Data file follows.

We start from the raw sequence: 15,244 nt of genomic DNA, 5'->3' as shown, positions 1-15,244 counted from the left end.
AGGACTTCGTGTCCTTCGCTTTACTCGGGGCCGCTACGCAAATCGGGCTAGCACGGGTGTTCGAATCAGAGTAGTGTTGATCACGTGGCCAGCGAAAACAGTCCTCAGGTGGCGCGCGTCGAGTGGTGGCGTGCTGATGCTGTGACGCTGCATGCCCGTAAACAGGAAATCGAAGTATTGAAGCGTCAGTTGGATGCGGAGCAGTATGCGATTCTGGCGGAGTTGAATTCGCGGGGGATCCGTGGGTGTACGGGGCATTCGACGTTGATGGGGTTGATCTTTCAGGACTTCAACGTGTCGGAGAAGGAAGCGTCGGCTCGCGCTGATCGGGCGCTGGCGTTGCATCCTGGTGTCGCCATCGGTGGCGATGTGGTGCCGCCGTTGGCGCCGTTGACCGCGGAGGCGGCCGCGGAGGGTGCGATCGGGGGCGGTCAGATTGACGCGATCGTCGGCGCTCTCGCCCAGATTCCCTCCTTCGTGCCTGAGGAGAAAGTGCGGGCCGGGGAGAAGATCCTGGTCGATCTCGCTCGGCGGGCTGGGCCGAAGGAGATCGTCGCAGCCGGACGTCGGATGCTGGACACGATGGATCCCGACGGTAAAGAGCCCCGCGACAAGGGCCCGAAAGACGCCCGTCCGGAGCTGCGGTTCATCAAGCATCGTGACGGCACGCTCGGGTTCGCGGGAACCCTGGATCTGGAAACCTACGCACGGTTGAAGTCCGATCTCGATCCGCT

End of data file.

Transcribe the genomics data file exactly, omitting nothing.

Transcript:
We start from the raw sequence: 15,244 nt of genomic DNA, 5'->3' as shown, positions 1-15,244 counted from the left end.
AGGACTTCGTGTCCTTCGCTTTACTCGGGGCCGCTACGCAAATCGGGCTAGCACGGGTGTTCGAATCAGAGTAGTGTTGATCACGTGGCCAGCGAAAACAGTCCTCAGGTGGCGCGCGTCGAGTGGTGGCGTGCTGATGCTGTGACGCTGCATGCCCGTAAACAGGAAATCGAAGTATTGAAGCGTCAGTTGGATGCGGAGCAGTATGCGATTCTGGCGGAGTTGAATTCGCGGGGGATCCGTGGGTGTACGGGGCATTCGACGTTGATGGGGTTGATCTTTCAGGACTTCAACGTGTCGGAGAAGGAAGCGTCGGCTCGCGCTGATCGGGCGCTGGCGTTGCATCCTGGTGTCGCCATCGGTGGCGATGTGGTGCCGCCGTTGGCGCCGTTGACCGCGGAGGCGGCCGCGGAGGGTGCGATCGGGGGCGGTCAGATTGACGCGATCGTCGGCGCTCTCGCCCAGATTCCCTCCTTCGTGCCTGAGGAGAAAGTGCGGGCCGGGGAGAAGATCCTGGTCGATCTCGCTCGGCGGGCTGGGCCGAAGGAGATCGTCGCAGCCGGACGTCGGATGCTGGACACGATGGATCCCGACGGTAAAGAGCCCCGCGACAAGGGCCCGAAAGACGCCCGTCCGGAGCTGCGGTTCATCAAGCATCGTGACGGCACGCTCGGGTTCGCGGGAACCCTGGATCTGGAAACCTACGCACGGTTGAAGTCCGATCTCGATCCGCT